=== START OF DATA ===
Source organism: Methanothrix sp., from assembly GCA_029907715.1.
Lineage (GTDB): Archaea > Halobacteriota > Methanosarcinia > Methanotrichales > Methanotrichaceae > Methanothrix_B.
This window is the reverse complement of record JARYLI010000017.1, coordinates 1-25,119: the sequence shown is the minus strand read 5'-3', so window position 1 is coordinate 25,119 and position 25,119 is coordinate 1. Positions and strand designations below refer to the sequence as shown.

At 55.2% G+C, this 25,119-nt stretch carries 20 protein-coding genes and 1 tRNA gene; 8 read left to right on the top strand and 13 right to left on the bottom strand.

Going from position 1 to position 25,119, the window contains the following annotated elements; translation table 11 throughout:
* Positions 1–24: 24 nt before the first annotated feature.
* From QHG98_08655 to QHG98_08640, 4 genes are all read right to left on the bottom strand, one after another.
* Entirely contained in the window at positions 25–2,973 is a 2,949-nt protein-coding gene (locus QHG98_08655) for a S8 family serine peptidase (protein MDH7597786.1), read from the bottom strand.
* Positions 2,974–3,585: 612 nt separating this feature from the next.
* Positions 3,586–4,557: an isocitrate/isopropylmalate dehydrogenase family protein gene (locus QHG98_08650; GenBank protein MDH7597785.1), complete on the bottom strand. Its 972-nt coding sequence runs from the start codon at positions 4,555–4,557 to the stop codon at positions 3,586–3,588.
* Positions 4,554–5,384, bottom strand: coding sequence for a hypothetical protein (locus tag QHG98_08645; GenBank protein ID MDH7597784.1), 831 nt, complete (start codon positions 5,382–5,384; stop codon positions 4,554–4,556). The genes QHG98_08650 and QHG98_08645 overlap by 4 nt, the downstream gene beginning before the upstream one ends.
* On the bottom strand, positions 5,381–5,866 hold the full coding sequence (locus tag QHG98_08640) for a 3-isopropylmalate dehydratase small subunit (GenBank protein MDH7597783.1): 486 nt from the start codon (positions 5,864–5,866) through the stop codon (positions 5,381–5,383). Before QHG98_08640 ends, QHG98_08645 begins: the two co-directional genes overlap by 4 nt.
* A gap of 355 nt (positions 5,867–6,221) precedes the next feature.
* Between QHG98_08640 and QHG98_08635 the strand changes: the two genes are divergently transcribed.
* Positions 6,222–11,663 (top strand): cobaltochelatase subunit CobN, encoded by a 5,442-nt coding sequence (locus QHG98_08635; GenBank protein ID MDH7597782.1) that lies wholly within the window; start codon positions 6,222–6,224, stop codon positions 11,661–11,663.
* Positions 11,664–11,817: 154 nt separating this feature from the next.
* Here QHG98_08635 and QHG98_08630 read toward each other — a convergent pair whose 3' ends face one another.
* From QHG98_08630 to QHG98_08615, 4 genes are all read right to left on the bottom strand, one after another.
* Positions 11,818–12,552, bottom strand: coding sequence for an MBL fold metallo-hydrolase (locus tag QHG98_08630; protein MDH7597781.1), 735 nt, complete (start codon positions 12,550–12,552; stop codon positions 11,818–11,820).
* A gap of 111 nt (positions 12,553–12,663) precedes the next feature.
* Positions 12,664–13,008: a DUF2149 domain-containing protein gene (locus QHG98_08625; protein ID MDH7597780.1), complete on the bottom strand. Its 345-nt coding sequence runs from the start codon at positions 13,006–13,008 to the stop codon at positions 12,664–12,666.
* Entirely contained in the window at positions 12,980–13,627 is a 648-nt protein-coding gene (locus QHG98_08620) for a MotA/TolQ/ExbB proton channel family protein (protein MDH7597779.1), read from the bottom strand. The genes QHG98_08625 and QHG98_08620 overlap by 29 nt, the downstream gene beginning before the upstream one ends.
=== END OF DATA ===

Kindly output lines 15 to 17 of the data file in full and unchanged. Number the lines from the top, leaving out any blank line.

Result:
* Positions 6,222–11,663 (top strand): cobaltochelatase subunit CobN, encoded by a 5,442-nt coding sequence (locus QHG98_08635; GenBank protein ID MDH7597782.1) that lies wholly within the window; start codon positions 6,222–6,224, stop codon positions 11,661–11,663.
* Positions 11,664–11,817: 154 nt separating this feature from the next.
* Here QHG98_08635 and QHG98_08630 read toward each other — a convergent pair whose 3' ends face one another.